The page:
Pookie’s loves watching Cheetah and will sometimes react to the chimp’s antics. While we watched the show, each time that Cheetah was the focus, I paused the video. I took Pookie’s hand and using the hand-over-hand method, taught him to sign “monkey.” He would have to do this sign for me to resume playing the video. This meant that sometimes the video was paused every couple of minutes, but the process was effective. Pookie learned quickly that if he wanted me to start playing the video again, he would have to sign “monkey” first. Overall, the exercise was a success. He doesn’t sign “monkey” exactly right, but he does it close enough to recognize what he as saying.

We went to the dealership on Wednesday to have some recall work done on our Jeep. While there, Pookie had his little sock monkey with him. The sock monkeys are the only type of monkey toy he will play with. He was carrying his monkey around everywhere he went. If he dropped it, I would sign to him “get monkey” and he would pick it up to bring to me.

So far, Pookie is learning a new sign every 1-2 weeks. For him, that is great progress. It may seem silly to be teaching the word monkey to him, but it will enable him to ask for that video when he wants to watch it. Just as teaching him the sign for drink aids him in asking for a drink when he is thirsty. It is the exact same principle, just used in a different way.

I now know what I am making him for Christmas. Keepsakes Quilting sells a really cute kid’s quilt pattern featuring appliqued sock monkeys. I loved the quilt design when I first saw it, but haven’t bought the pattern yet. Now, I am inspired. His sock monkey is a great motivator to get him to work on his TEACCH tasks. Just as watching the Tarzan videos are. If he knows that he gets to watch a video or play with his monkey, then he is very cooperative in his tasks & therapy. Looks like I am now going to be on a “anything sock monkey” hunt.

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I have been working on teaching Pookie sign language over the past year. It has been very slow going. I have been wanting to teach Little Miss to sign also. It is much easier with her, as you can imagine. I am finding that she is very easy to teach, especially lately. I began teaching her using songs that she enjoys. Teaching them ASL version of sign language is the easiest form. In most music interpreting, ASL is used. The interpreter does not sign exactly each word. Instead, the important words needed to convey the message is signed while body language and facial expressions fill in the gaps. It is a very beautiful and flowing language. I love teaching Little Miss to sign. By teaching her more words first, she will be able to interpret for Pookie when they are at Grandma’s, Sunday School, or other times when I may not be right with them. Who knows? Maybe one day Little Miss will have the chance to serve as an interpreter herself.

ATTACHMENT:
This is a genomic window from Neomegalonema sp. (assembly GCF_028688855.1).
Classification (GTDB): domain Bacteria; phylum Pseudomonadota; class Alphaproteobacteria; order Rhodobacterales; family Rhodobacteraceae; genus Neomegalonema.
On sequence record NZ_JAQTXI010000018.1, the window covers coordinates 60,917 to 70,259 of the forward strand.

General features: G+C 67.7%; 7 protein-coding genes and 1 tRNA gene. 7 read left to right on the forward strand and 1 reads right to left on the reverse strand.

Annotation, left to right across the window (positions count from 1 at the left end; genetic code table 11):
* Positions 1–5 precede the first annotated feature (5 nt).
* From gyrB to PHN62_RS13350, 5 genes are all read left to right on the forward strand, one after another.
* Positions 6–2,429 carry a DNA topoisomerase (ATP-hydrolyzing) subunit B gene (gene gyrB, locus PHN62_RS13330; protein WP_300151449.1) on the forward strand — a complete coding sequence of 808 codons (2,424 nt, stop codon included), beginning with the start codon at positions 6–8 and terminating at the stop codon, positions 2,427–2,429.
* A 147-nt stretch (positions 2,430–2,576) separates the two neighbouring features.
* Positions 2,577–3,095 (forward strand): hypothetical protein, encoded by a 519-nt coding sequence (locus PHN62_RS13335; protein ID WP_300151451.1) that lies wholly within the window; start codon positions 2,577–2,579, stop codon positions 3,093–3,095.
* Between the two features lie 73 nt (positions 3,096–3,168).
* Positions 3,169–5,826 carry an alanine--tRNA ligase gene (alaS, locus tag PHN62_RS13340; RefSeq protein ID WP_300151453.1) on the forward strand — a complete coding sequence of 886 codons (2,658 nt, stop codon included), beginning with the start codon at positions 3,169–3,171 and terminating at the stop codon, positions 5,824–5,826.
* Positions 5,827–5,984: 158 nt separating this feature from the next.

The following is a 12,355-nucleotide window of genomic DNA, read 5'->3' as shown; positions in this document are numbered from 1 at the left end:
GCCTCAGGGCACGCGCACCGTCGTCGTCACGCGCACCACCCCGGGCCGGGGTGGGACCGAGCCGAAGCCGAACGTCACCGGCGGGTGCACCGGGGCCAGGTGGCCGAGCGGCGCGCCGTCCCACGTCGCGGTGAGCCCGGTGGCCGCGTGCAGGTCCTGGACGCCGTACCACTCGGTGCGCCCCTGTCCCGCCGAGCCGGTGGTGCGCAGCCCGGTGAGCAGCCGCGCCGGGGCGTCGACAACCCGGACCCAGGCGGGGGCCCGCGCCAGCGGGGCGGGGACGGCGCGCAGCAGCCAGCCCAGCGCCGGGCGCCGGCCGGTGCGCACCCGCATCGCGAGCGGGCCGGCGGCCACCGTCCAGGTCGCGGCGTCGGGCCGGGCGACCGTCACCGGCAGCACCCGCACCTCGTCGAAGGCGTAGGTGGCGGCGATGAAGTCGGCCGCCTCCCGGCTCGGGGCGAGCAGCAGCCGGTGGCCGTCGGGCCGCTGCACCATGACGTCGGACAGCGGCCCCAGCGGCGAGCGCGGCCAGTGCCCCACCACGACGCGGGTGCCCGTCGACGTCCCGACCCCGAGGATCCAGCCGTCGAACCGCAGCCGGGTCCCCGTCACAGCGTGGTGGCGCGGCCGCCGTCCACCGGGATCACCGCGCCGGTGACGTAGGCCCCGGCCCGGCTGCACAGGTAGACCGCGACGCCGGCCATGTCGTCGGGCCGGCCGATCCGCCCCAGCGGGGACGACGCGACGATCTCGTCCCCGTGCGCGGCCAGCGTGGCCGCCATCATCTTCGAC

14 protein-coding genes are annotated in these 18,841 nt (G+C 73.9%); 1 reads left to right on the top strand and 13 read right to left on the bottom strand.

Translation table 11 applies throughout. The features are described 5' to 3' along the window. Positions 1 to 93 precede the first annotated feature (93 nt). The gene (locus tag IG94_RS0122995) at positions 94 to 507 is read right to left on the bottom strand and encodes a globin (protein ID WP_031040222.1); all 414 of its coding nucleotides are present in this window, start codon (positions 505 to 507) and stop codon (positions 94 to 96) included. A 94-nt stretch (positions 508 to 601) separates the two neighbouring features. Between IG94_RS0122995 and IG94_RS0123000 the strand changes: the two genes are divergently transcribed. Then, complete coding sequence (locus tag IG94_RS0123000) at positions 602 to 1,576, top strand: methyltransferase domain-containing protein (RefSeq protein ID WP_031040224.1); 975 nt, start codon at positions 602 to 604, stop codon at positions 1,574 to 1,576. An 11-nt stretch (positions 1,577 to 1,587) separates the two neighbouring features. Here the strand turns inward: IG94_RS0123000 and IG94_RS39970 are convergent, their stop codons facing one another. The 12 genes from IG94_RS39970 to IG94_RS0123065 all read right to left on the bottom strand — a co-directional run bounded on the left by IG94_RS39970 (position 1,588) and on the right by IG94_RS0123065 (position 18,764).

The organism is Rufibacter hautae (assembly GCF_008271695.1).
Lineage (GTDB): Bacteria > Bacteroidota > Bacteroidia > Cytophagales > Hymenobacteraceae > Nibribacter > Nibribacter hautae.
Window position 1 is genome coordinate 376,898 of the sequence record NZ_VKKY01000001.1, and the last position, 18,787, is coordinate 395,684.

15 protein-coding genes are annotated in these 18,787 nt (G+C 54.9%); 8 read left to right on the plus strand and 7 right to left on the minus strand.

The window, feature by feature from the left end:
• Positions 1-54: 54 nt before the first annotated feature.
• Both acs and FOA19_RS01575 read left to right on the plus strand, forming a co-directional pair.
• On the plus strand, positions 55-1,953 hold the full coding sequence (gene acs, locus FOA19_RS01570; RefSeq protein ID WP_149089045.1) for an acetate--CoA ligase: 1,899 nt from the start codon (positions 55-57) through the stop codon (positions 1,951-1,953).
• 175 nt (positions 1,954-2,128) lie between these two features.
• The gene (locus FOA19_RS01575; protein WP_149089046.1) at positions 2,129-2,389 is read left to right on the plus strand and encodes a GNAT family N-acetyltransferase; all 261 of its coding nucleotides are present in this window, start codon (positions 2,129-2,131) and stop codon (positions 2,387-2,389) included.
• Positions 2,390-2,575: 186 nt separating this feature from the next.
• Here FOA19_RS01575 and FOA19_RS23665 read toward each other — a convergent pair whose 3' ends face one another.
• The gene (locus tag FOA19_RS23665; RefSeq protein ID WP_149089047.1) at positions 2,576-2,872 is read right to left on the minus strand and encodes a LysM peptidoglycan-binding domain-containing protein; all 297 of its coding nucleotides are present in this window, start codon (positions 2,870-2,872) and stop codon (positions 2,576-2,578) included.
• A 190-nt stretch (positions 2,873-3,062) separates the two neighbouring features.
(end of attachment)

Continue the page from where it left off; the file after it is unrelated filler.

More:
By doing a search on YouTube, many videos can be found that show songs interpreted into signing. I began by looking up the names of songs that we sing at church. Some videos are better quality than others, but they all serve as a lesson. One video that I watched was done by someone very new to being an interpreter. She didn’t use facial expression and body language effectively. Another video by a more experienced interpreter gave a beautiful example of how to sign. Through these two videos, I not only learned what signs to use in the songs, but I saw the importance of using the facial expression & body language. The first video, the interpreter knew was very good in her signing, but the stiffness in her body language didn’t seem “right.” In the second video, the difference was amazing. The interpreter was so flowing in the signing that it was like a dance. Her movements were graceful and the body language & expressions matched the feeling in the song. It was an excellent reminder to me.

Years ago, when I was a teen, I did a bit of interpreting for some missionaries. They were teaching a deaf-mute couple and neither of the missionaries knew how to sign. My skills were very elementary at that time, but sufficient to be able to interpret. It helped that I knew the couple and had a friendship with them. They were the ones who had been very helpful in teaching me to sign. We understood each other well. That time in my life has always stuck with me in my heart. I loved being able to communicate with them through signing. I took a course in sign language years later, but never had opportunity to put that knowledge to use.